Learning to Cook Thai Food in Chiang Mai, Thailand

by Christy on

OK, let’s start this off with a confession — we’re terrible when it comes to food.

Don’t get me wrong, we love eating it… but getting something edible on our plates isn’t one of our strengths. When left to our own devices we eat a lot of muesli, peanut butter sandwiches, watermelon, and black bean/cheese quesadillas. The foods of champions!

Mostly we’re just lazy, but we’re also uninspired and fairly unskilled when it comes to kitchen lore. If we just had the expertise, and maybe an easy recipe or two, and a cuisine that’s easy to cook while still being complex and flavorful…. !

And so we found ourselves at a Thai cooking class in Chiang Mai, Thailand, learning how to make curry and pad thai and cashew chicken.

Thai Cooking Class in Chiang Mai

Don't we look like real chefs? We have aprons and everything!

Our day-long introduction to Thai cuisine started at a small local market, where our cooking instructor showed us how fresh coconut milk is made, reviewed all the spices and sauces we’d be cooking with, and explained the fine distinctions between various strains of rice.

TIP: You can’t cook Thai food without fish oil or oyster sauce – they’re critical to the seasoning! They smell terrible, but the aroma eventually cooks off and leaves a delightful flavor behind.

There were a surprising number of spices — in addition to fish oil and oyster sauce, these are a few of the key ingredients in Thai cooking: lemongrass, turmeric, chilis, coconut milk, galangal root, palm sugar, tamarind, kaffir lime (leaves and rind), and basil.

After that we headed to the cooking school, which is located on a large farm twenty minutes outside the city. This rural location allows the school to actually grow many of the ingredients they use, and our instructor began with a tour of the gardens. She gave us a rundown on each plant before stripping off a few leaves and passing them around for us to smell and/or taste.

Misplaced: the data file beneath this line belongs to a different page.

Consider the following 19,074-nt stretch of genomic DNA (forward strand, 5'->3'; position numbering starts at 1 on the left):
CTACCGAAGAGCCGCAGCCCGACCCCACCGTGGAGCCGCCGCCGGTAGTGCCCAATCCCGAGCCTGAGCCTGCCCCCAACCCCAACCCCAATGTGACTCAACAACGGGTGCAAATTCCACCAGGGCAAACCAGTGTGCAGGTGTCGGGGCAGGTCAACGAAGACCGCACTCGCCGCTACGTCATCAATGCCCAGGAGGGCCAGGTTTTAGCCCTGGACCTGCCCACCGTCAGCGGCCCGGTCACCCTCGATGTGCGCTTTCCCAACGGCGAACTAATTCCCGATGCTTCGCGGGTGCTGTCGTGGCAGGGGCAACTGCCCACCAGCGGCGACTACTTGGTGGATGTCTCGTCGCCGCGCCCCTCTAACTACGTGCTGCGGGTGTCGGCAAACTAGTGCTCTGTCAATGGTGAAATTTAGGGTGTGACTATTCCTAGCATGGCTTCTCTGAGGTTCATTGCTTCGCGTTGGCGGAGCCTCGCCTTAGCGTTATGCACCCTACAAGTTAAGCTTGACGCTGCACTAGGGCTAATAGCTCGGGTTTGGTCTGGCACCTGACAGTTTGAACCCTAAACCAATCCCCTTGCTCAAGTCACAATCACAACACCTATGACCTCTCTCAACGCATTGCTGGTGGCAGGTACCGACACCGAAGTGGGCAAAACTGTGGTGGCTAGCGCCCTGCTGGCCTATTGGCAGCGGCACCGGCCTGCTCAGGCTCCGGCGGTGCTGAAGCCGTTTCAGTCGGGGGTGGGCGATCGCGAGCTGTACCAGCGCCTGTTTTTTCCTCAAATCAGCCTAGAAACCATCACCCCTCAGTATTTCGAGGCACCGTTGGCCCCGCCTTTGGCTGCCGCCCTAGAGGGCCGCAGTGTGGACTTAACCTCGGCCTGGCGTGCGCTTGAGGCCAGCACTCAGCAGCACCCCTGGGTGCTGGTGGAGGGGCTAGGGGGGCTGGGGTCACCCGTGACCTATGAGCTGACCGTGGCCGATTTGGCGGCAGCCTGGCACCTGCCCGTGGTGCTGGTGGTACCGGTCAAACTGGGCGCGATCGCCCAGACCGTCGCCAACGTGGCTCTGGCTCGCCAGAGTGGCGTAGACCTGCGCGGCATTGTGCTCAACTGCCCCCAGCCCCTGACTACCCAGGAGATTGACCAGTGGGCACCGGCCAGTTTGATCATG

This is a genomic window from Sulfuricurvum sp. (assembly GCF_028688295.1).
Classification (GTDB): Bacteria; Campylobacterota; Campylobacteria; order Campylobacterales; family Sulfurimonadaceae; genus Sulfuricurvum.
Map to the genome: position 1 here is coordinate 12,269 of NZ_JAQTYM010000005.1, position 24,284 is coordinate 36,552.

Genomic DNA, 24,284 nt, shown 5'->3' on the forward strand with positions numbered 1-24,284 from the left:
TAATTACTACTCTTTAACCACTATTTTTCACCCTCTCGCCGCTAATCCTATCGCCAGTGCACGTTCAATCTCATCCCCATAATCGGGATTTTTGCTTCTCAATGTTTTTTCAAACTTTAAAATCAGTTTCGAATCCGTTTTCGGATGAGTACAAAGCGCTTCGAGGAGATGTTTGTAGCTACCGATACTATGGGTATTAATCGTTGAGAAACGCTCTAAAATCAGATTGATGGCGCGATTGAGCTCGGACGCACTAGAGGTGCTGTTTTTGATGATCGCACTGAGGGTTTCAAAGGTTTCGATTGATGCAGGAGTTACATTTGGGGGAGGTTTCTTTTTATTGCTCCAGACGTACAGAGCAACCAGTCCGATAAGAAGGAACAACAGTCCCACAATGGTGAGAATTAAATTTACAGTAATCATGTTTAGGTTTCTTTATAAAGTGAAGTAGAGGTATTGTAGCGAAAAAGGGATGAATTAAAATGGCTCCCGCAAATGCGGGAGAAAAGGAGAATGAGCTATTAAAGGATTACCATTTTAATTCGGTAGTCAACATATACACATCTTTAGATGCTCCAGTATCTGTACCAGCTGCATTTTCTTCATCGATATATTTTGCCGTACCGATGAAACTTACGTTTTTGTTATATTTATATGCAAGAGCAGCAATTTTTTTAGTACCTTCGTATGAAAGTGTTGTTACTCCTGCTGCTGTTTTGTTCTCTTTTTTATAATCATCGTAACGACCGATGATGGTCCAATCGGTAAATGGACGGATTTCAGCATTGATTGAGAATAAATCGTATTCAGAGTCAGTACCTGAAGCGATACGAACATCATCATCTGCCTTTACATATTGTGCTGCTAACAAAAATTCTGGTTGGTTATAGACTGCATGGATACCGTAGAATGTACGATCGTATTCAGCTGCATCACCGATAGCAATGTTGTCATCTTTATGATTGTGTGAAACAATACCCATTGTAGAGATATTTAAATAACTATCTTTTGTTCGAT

Thai Cooking Class in Chiang Mai

And then we got down to business.

Round 1: Curry Paste

Our first real cooking task for the day was grinding our own curry paste. Kali finished his well before anyone else (over-achiever!), but I managed to pound my pestle so exuberantly that the table shook my vegetable plate right over the edge. How’s that for showing everyone else up, huh?

TIP: If you love the taste of curry but can’t handle the heat, consider making your own paste so you can control how many chilis make their way into the end product.
TIP:To make your time at the mortar and pestle easier, chop your ingredients as finely as you can before you start pounding; it’ll make the grinding phase much quicker!
Ingredients for Curry Paste Creating Curry Paste

Round 2: Soup

Kali and Ruth (his mom was visiting for a week) tackled Chicken in Coconut Milk while I tried my hand at Thai Vegatable Soup. Both dishes were super easy to make; you add some spices and sauces (most notably fish oil) to water and coconut milk to create a flavorful broth, and then just throw in some vegetables to lightly cook. Voila! Deliciousness served.

Thai Soup

TIP: Apparently not all ingredients in certain Thai dishes are meant to be eaten. For instance, kaffir lime, hunks of galangal root, and stalks of lemongrass were added to our soups for flavoring, but they’re not meant to be swallowed. Most people (at least the ones who know what they’re doing) pick them out or eat around them.
Cooking Thai Food in Thailand

The bits you don't eat.

Round 3: Curry Dishes